Meet new faculty member Kimberly Becker

Name: Kimberly Becker

Current position: Assistant professor, psychology

Degrees: Bachelor’s in psychology, College of William & Mary; doctorate in psychology, University of Arizona; respecialization certificate in clinical psychology, University of Hawaii.

What brought you to South Carolina?

I had completed a postdoctoral fellowship at Johns Hopkins University in Baltimore, and was a research faculty member at the University of Maryland School of Medicine (Department of Psychiatry). I did not have the opportunity to teach there as much as I’d like, so I was looking for more classroom teaching opportunities and the possibility of having undergrads and grad students in my lab on a long-term basis. What I really liked about the psychology department here is that I’m a clinical psychologist by training and this is a combined clinical/community psych program. There aren’t many programs like this in the country that are oriented so heavily towards the application of clinical research in community settings. There are also a number of initiatives at the state level to improve mental health services, so that is another exciting feature about South Carolina. Overall, delivering mental health services can be very challenging, and I am looking forward to working with people who oversee and provide services and talking about what ideas science might offer about how to solve those problems.

Tell us about your background.

I went to William & Mary for undergraduate studies and became very interested in topics related to mental health and the law. I was particularly drawn to juvenile justice and how people with mental health needs are treated in the legal system. After earning my doctorate, I lived in Hawaii where there was a statewide initiative to improve mental health services. It was there where I was exposed to a number of innovations in mental health services and where I connected with colleagues who are my primary collaborators today.   

What’s your current area of research?

I work primarily with children, adolescents and families, focusing on evidenced-based treatments for a variety of problems that youth and families might face. I’m interested in innovations in treatment design that give some flexibility to providers over the course of treatment.

Some mental health treatments are very unstructured, with the mental health provider letting each meeting be guided by what the youth or family wants to talk about. Unstructured treatment can be difficult because the goals might not be clear and then it’s not clear whether the youth is getting better.

Other treatments are more like a cookbook, laying out different steps to teach a family, with the expectation that the provider will follow them like a recipe, step by step. What happens, though, is that a lot of things come up that aren’t addressed in these manuals. Maybe a family member is dealing with different crises — trouble at school or homelessness — or maybe the family isn’t very engaged in treatment so they don’t attend regularly.

There are a lot of unexpected situations that a provider might encounter that a treatment manual doesn’t address. Providers like choices, and they have a lot of clinical expertise, so some of my work involves thinking about more flexible treatment designs that incorporate the ingredients that science has shown to be important for positive outcomes but that also gives providers the ability to choose from among different ingredient options.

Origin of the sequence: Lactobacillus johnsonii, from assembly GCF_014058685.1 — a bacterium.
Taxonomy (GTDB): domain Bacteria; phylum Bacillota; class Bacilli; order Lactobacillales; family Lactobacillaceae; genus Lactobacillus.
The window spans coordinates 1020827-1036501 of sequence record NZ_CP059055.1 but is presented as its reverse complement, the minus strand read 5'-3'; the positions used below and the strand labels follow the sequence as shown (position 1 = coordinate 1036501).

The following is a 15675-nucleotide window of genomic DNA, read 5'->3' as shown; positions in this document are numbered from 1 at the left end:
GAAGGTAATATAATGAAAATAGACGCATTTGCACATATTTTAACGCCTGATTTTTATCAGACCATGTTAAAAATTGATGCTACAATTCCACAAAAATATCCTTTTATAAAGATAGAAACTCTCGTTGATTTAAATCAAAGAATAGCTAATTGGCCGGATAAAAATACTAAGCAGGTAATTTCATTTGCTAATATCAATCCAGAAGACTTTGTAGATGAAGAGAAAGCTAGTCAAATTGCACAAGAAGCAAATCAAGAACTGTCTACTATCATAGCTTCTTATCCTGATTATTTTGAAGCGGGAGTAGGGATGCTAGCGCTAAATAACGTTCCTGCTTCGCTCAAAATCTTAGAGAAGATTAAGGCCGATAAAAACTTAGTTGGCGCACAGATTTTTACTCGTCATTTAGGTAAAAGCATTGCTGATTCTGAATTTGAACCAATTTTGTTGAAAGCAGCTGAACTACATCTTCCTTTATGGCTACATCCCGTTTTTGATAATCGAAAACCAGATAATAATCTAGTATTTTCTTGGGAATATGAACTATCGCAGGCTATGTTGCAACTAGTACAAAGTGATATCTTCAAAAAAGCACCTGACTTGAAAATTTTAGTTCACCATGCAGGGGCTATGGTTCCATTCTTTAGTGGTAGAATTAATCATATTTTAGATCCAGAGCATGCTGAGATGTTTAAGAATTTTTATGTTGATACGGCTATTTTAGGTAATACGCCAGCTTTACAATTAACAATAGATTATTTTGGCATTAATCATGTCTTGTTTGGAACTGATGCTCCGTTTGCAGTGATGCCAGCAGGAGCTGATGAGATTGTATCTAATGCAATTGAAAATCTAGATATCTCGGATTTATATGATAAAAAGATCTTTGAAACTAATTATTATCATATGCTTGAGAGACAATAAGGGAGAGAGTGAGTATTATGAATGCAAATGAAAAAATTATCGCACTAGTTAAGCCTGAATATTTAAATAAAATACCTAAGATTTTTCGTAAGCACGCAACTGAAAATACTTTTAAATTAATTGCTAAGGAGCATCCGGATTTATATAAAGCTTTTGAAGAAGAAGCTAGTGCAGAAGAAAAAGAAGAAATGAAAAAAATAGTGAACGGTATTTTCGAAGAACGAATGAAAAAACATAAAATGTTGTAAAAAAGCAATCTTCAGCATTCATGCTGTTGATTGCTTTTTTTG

What are your goals?

I was awarded a grant over the summer from the William T. Grant Foundation, which funds research to increase the use of research evidence in clinical decision-making. In children’s mental health, we have a thousand studies that collectively tell us what works for different children’s mental health problems, but this research is typically not available to or in a format that is usable by mental health providers.

Whereas some funders continue to fund research focused on developing new treatments, the W.T. Grant Foundation funds research that examines ways to get existing research into the hands of front-line providers.

My specific area of interest involves helping families connect with and remain in treatment long enough to get the benefits of services. In the field, we refer to this as “treatment engagement.” Along with colleagues at UCLA, we’ve designed a toolkit that will help providers work with their clinical supervisors to (1) identify families who are at risk for low-treatment engagement, (2) use data to understand the nature of the engagement risk, (3) use research evidence to make a plan to improve engagement and (4) collect data to see how their plan is working by measuring family engagement in services.

We’ve trained about 70 school-based mental health providers in Los Angeles, and in January 2018 we plan to start training partners in South Carolina to use this toolkit, with the goal of seeing whether this process will increase providers’ use of research evidence when they are making clinical decisions. 

What are you most looking forward to about being at Carolina?

I taught my first graduate class here recently, and I’m really excited about working directly with undergraduate and graduate students in my research, as well as talking to faculty and students about some of the most pressing issues in clinical psychology. It’s an exciting time to be a clinical psychologist in South Carolina, where leaders within the state mental health system are implementing a number of new initiatives.

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